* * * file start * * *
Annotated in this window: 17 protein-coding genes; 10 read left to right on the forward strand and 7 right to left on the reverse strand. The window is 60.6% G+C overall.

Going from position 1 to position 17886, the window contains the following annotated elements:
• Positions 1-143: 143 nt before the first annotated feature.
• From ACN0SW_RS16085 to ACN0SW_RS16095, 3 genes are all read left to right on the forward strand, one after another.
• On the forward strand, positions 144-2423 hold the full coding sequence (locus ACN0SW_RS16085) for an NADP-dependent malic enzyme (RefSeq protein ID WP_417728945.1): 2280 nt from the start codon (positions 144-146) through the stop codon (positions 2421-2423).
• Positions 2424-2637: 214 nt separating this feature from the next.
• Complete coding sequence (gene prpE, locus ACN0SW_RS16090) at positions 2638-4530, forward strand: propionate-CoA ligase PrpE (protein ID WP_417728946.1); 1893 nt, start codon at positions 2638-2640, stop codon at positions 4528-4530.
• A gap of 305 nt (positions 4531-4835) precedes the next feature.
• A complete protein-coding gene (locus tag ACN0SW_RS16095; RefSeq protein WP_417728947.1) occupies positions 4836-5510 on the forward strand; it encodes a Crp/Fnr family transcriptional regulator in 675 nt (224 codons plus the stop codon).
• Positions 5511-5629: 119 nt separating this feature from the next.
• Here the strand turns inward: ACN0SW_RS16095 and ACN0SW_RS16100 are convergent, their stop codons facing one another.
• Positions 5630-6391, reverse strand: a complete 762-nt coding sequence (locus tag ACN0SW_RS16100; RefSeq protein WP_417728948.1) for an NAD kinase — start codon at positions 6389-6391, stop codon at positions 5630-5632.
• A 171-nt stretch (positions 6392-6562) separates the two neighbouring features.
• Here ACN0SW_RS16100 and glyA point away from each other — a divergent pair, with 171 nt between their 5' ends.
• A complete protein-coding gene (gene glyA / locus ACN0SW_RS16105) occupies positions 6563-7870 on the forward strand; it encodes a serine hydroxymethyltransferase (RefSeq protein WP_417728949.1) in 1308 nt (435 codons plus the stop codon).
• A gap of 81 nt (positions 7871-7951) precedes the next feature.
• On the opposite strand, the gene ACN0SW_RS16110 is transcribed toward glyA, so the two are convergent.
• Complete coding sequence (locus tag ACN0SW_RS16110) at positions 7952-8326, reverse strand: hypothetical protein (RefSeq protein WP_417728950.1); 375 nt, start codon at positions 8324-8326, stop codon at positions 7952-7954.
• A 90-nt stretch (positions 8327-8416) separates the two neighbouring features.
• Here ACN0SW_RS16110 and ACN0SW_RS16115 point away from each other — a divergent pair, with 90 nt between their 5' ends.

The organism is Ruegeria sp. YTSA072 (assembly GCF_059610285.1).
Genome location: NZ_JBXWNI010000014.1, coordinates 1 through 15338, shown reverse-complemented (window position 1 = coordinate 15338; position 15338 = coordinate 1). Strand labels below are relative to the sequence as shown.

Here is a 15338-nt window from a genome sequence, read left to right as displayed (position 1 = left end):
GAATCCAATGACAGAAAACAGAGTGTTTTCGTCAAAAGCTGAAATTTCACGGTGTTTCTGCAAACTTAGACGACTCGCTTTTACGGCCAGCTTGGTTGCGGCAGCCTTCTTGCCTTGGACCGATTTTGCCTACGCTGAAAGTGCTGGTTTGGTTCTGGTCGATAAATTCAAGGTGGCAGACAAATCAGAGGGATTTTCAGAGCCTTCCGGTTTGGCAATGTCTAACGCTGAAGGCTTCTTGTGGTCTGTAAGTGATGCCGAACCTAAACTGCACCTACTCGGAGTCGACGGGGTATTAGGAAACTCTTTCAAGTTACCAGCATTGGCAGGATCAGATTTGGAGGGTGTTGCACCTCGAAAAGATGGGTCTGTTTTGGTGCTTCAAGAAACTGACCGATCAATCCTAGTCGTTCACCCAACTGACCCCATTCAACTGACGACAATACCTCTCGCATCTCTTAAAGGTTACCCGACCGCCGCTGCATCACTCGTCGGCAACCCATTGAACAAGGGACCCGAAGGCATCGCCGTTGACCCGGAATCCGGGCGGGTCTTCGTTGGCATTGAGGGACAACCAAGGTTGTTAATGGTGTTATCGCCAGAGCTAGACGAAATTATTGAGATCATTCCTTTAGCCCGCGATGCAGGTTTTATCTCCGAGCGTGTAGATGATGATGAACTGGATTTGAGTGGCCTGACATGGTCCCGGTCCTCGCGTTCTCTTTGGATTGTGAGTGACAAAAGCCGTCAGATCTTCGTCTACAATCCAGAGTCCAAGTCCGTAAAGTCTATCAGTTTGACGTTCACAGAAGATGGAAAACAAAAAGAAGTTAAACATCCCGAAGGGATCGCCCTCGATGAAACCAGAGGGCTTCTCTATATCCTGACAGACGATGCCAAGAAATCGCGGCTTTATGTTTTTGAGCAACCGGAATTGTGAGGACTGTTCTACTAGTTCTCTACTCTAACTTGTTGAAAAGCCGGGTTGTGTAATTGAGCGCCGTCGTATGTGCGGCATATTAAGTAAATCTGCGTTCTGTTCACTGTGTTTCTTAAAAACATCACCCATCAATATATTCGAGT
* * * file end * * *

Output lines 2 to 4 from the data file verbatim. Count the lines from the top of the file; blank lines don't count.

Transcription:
Going from position 1 to position 17886, the window contains the following annotated elements:
• Positions 1-143: 143 nt before the first annotated feature.
• From ACN0SW_RS16085 to ACN0SW_RS16095, 3 genes are all read left to right on the forward strand, one after another.